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‘Dune’ is the perfect film to try to save the cinematic experience

I find most films dull, boring, and cliché these days. The Marvel Cinematic Universe has become a non-entity to me, churning out the same cookie-cutter plot lines, overusing bland CG graphics, and doing its best to anger its fans. But there is one thing I cannot take away from them: when seen on the big screen they are a cinematic moment, an experience.

This goes for any film. Watching your favourite films on the big screen, with the speakers booming, and a scale that draws you into the world are all fundamental to the experience of watching films, especially for the first time.

This is doubly so for an epic film. Films like The Lord of the Rings (of which The Fellowship of the Ring has its 20th anniversary later this year) and the upcoming adaptation of Frank Herbert’s Dune are certainly examples of films destined for the big screen.

The director of Dune, Denis Villeneuve, is hence rather angry with the decision to release his film on HBO Max at the same time as cinemas in the US. As he said, Dune is “a movie that has been made as a tribute to the big-screen experience”.

When Warner Bros originally decided to release all their 2021 films on HBO Max and in cinemas at the same time, Villeneuve was a vocal critic

When Warner Bros originally decided to release all their 2021 films on HBO Max and in cinemas at the same time, Villeneuve was a vocal critic. He said “Warner Bros might just have killed the Dune franchise”. He said that “there is absolutely no love for cinema, nor for the audience here”. Now that we have seen how this has panned out, he is still very much not pleased with the idea. He said recently: “Frankly, to watch Dune on a television, the best way I can compare it is to drive a speedboat in your bathtub. For me, it’s ridiculous. It’s a movie that has been made as a tribute to the big-screen experience.”

Hyperbolic, yes, but from someone who read Dune many years ago and is eagerly awaiting the chance of a proper adaptation, I can say in full confidence, if done right, Dune is a film for the big-screen – definitely not for a TV or laptop screen.

In 1973, avant-garde director Alejandro Jodorowsky started work on a cinematic adaptation of the sci-fi classic. The script reached 14 hours in length. Unfortunately, and probably inevitably, it was scrapped due to financial reasons. Then we had the 1984 David Lynch cinematic adaptation. Though it has since gathered a cult following, it was an absolute disaster on release. It is rather telling that Lynch’s name is sometimes replaced by the name Alan Smithee in some cuts, a pseudonym used when directors don’t wish to be associated with their film.

The Sci-Fi Channel made a couple of miniseries adaptations of Dune in the early 2000s. I have not seen them barring clips, but they apparently do a much better job at adapting the book. The two series adapt the first three novels in the Dune series – Dune, Dune Messiah, and Children of Dune. They even managed to win some Emmy awards and are some of the Sci-Fi Channel’s most successful creations.

Dune is the perfect example of why the cinematic experience is so important

The 2021 adaptation of Dune is but a film, with a much shorter run time than a TV series. What the film will have over the TV series is the spectacle and experience of a cinema release and the budget that comes with it. Not only will it look better than the early 2000s adaptation, it will also sound better, and hopefully will be a much more faithful adaptation than Lynch’s attempt. At first, I was worried that the film may rush and cram in the whole massive book and be another failure. Fortunately, Villeneuve seems to understand the art of adaptation and the story will be split into two parts. A massive relief. But I feel Dune is the perfect example of why the cinematic experience is so important.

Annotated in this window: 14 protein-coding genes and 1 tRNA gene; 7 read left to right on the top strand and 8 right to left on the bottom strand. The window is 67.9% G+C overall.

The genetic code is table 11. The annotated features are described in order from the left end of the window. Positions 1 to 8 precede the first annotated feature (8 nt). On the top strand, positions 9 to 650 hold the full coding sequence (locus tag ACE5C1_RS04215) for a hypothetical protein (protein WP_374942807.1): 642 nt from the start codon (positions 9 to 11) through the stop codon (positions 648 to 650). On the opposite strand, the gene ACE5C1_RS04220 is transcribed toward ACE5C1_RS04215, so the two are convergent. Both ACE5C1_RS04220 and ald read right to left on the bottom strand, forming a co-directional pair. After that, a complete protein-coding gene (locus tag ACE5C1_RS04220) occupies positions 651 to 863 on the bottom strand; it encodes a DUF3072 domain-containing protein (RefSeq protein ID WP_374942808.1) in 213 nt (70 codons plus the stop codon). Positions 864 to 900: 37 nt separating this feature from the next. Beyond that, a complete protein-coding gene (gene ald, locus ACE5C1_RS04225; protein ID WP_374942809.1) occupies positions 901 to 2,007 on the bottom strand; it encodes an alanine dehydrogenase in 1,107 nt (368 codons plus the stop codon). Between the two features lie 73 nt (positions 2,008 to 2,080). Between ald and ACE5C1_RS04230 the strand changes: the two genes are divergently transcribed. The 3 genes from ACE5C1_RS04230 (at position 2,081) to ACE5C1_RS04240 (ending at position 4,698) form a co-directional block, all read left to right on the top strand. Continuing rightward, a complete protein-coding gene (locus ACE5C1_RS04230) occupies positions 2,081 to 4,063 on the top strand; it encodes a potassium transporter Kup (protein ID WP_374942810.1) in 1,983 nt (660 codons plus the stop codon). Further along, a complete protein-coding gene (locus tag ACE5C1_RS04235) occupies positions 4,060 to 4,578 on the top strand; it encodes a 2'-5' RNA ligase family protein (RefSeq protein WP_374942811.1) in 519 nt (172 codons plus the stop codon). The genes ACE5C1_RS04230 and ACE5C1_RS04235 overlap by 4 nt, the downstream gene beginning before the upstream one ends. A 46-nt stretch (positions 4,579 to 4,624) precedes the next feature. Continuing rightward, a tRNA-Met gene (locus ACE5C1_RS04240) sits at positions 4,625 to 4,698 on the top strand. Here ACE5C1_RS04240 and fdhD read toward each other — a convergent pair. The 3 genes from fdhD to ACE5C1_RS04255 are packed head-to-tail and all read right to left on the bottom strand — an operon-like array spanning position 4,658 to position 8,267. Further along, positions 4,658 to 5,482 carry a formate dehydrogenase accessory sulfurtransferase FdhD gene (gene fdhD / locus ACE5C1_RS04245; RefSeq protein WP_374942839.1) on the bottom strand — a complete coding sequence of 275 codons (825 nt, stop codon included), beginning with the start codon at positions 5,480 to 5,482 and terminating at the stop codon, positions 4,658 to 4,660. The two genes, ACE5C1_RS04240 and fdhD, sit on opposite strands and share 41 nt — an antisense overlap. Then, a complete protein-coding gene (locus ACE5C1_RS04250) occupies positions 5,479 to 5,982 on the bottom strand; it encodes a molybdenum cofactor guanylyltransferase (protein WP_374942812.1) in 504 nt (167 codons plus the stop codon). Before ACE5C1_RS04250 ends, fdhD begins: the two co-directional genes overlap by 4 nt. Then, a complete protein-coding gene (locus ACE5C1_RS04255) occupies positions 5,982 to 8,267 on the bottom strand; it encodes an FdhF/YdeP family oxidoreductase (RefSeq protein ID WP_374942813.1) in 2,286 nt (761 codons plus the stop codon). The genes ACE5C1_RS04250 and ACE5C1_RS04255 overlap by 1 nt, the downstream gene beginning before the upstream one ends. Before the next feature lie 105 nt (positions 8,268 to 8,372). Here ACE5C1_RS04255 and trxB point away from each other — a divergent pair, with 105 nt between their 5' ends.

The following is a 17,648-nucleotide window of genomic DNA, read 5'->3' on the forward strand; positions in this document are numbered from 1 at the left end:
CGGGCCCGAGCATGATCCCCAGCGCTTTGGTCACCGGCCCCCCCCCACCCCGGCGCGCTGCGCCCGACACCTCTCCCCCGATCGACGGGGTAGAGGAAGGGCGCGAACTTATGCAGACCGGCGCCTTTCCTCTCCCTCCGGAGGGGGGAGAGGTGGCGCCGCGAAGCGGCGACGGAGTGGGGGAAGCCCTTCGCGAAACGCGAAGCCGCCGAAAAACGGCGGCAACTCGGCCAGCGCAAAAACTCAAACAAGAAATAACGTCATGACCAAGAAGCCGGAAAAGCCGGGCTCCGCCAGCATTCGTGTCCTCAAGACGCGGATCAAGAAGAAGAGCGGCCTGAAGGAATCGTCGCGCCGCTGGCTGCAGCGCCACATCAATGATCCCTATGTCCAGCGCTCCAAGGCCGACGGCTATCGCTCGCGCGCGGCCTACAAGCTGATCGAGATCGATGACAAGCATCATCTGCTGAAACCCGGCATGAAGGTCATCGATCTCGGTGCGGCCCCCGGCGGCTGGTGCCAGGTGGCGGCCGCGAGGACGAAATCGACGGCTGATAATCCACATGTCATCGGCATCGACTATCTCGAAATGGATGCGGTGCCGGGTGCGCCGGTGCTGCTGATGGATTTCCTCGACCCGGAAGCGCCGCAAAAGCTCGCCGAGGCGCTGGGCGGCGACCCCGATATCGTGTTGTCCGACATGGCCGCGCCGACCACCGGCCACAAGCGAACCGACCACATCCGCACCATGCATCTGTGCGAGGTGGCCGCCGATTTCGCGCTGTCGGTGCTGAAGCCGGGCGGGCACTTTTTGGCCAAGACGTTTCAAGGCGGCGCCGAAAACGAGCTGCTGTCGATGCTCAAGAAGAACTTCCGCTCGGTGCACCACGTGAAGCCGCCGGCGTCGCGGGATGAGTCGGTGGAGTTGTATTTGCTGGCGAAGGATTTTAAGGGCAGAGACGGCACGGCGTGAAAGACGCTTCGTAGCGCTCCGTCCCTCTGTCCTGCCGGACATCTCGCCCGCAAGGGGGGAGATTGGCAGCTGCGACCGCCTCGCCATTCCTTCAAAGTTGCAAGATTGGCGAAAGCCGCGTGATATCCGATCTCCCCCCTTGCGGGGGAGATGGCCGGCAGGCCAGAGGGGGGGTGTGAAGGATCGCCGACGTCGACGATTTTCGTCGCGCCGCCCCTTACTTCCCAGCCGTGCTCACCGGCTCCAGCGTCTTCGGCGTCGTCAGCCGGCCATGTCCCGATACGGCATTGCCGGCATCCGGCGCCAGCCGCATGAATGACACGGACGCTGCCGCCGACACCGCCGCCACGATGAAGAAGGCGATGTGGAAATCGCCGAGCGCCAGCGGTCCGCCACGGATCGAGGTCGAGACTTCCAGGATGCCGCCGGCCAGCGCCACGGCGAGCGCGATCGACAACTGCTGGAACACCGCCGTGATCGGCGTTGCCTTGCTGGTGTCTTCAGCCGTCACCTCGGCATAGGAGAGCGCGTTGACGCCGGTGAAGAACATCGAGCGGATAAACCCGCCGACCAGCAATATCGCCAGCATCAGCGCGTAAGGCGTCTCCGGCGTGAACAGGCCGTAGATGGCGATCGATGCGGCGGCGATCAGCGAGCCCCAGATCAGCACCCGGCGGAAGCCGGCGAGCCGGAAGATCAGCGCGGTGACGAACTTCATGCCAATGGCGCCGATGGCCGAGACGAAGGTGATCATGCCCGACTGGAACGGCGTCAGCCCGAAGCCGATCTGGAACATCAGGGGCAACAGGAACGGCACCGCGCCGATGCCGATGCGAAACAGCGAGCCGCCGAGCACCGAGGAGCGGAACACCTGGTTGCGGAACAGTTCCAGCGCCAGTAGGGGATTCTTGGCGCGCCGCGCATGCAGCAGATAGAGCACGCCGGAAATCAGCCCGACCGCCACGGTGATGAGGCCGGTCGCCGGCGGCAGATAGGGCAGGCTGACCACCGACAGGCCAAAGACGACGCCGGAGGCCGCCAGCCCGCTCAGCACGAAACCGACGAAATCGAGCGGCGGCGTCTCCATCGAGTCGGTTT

After being locked inside for so long and with cinemas struggling to stay alive, rather than being lazy and getting maybe ten per cent of the film experience on our laptops, we should be eager to watch a cinematic masterpiece in its rightful place.

Dune’s previous cinematic adaptation attempts have both failed due to the story’s scale, while the TV series managed success on a low budget. Combining the latter’s faithfulness with the experience of the former is the true experience needed for Dune, and cinematic epics.

With direction from Denis Villeneuve and some amazing actors like Oscar Isaac, Stellan Skarsgård, and Josh Brolin we should be in for a treat, one that needs to be seen on the big screen. When it comes to the music, it’s composed by Hans Zimmer. A great Hans Zimmer soundtrack is made exponentially better when experienced in the true cinematic form, and is yet another reason why Villeneuve is right when he says Dune is a big-screen experience.

I don’t often get excited about films, but Dune is an exception

It’ll take some convincing to see if Timothée Chalamet can pull off Paul’s character, but one thing I need no convincing of is that this film must be seen in cinemas. As I said before, I don’t often get excited about films, but Dune is an exception. It is coming at the exact time as the perfect parcel to entice people back to the cinematic experience. We just must hope Villeneuve has managed to create something timeless and gives us what could be one of the best book-to-film adaptations yet.

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